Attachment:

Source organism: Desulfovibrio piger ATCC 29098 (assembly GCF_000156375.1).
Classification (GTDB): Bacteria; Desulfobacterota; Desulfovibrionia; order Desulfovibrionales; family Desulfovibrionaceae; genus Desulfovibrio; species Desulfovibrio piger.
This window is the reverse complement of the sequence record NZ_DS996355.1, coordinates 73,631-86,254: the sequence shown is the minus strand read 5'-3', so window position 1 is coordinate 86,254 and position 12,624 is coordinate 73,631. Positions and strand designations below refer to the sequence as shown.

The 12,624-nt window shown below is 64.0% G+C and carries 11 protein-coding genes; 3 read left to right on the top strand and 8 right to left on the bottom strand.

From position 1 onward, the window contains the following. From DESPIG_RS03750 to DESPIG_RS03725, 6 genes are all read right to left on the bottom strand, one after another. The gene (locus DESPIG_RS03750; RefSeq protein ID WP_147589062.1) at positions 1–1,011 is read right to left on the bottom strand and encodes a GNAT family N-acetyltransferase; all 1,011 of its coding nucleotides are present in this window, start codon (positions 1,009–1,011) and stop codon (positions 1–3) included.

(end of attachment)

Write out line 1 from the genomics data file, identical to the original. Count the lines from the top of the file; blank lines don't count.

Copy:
Source organism: Desulfovibrio piger ATCC 29098 (assembly GCF_000156375.1).